Whilst the press is not an authorised reporting agency in terms section 8 of the Whistle Blowing Act journalists should not attract criminal and civil sanctions as expressed in the Media Practitioners Act. Reporting of disclosures to unauthorised agencies can incur criminal sanctions of a fine not exceeding P10 000 or a term of imprisonment of up to five (5) years, or both. Essentially then the law is restrictive in terms of who disclosures may be referred to; and places whistleblowers at the mercy of authorised reporting agencies, irrespective of whether such agencies are complicit in corrupt activities or not.

Section 47 of the Penal Code 08:01 vests the President of Botswana with exclusive authority to declare a publication prohibited if in his opinion the content is contrary to the public interest. This provision places excessive authority in the office of the President and a wide-ranging discretion which borders on unreasonableness.

The same law in section 48(1) states that: “Any person who, otherwise than in his capacity and in the course of his duties as a public officer, prints, makes, imports, publishes, sells, supplies, offers for sale or supply, distributes, reproduces or has in his possession or under his control any prohibited publication is guilty of an offence and is liable for imprisonment to a term not exceeding three (3) years”. Too much discretion vested in a single person by virtue of his office to make such a determination could lead to the deprivation of a publisher’s liberty without a proper hearing.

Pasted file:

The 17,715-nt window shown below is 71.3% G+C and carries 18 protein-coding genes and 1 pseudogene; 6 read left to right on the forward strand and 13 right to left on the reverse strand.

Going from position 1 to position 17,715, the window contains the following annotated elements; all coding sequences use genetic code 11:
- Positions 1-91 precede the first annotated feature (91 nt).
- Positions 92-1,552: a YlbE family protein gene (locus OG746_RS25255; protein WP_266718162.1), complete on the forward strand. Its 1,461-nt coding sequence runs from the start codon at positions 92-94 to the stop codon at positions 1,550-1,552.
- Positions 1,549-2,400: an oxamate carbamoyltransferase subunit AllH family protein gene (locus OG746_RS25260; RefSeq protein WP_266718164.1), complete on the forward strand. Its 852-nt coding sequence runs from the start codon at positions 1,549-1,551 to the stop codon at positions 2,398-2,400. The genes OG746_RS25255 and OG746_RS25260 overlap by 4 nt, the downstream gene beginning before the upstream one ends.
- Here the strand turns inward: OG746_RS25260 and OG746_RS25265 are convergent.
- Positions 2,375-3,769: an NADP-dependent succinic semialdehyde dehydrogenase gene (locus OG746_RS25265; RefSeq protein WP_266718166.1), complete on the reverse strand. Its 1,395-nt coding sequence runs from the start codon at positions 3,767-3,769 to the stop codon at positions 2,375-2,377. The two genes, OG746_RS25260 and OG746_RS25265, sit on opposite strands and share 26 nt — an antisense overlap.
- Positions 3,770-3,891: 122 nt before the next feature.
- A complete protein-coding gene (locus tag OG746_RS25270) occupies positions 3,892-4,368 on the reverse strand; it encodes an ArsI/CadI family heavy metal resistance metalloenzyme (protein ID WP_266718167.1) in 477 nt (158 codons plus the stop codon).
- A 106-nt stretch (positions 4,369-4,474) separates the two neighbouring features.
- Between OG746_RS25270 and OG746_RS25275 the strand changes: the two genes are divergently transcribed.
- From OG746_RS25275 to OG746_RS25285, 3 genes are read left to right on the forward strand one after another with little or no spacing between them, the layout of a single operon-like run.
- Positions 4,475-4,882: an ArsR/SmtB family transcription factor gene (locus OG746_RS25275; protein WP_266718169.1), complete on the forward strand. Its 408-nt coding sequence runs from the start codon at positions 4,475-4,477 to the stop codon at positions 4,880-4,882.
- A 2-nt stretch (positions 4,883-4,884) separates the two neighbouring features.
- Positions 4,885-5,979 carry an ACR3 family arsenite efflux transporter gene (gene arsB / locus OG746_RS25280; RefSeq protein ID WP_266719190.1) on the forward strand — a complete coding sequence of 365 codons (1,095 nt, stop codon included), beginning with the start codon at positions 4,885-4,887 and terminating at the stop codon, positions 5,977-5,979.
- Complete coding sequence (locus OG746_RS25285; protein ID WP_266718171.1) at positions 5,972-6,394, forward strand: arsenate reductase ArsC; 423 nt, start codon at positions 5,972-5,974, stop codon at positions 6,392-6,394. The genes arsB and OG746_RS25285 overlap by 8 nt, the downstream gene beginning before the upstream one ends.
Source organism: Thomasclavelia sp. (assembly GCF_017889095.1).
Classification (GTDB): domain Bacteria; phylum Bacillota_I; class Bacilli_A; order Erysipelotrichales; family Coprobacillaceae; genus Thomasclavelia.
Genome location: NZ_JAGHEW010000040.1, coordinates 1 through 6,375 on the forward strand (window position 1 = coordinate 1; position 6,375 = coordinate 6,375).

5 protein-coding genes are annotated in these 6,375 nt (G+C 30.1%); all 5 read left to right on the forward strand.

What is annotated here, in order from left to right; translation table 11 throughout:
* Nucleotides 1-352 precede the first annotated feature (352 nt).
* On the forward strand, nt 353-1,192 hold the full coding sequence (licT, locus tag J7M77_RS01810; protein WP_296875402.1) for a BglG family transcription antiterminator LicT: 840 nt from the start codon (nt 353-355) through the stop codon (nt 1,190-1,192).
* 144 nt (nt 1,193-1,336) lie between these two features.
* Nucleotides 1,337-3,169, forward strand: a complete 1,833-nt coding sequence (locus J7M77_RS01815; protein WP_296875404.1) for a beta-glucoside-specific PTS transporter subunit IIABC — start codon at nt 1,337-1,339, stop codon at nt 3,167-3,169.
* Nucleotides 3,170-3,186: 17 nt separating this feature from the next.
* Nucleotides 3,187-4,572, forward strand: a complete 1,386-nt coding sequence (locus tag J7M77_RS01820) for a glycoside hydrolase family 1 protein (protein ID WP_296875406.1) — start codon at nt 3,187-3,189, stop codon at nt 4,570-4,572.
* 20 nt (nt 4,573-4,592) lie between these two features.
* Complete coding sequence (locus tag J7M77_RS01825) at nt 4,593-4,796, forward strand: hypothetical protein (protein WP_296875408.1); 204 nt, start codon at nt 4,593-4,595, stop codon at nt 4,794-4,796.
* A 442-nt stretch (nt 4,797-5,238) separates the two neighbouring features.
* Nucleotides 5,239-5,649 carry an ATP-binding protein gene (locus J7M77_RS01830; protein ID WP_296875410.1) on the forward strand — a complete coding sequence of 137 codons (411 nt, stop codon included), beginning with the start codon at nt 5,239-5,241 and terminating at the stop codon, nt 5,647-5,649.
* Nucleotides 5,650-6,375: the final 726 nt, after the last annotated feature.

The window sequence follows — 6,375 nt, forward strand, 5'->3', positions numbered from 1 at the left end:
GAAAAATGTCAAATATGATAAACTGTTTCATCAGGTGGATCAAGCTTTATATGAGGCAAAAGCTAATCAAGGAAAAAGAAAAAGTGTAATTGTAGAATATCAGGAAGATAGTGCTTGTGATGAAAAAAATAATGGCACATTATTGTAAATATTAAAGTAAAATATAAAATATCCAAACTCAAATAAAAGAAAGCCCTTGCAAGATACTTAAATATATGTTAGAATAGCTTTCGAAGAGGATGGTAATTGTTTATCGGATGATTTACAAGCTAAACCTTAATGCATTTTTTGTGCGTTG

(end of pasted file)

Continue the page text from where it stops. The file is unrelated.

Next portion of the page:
There also needs to be an easing of privacy laws in their application to disclosures of corruption, irrespective of whether such first disclosure is to an authorised reporting institution or not. Very often whistleblowers would have insight into possible corrupt practices and transactions because of their employment, making them privy to confidential information not readily accessible to other members of society, even such as the authorised reporting institutions.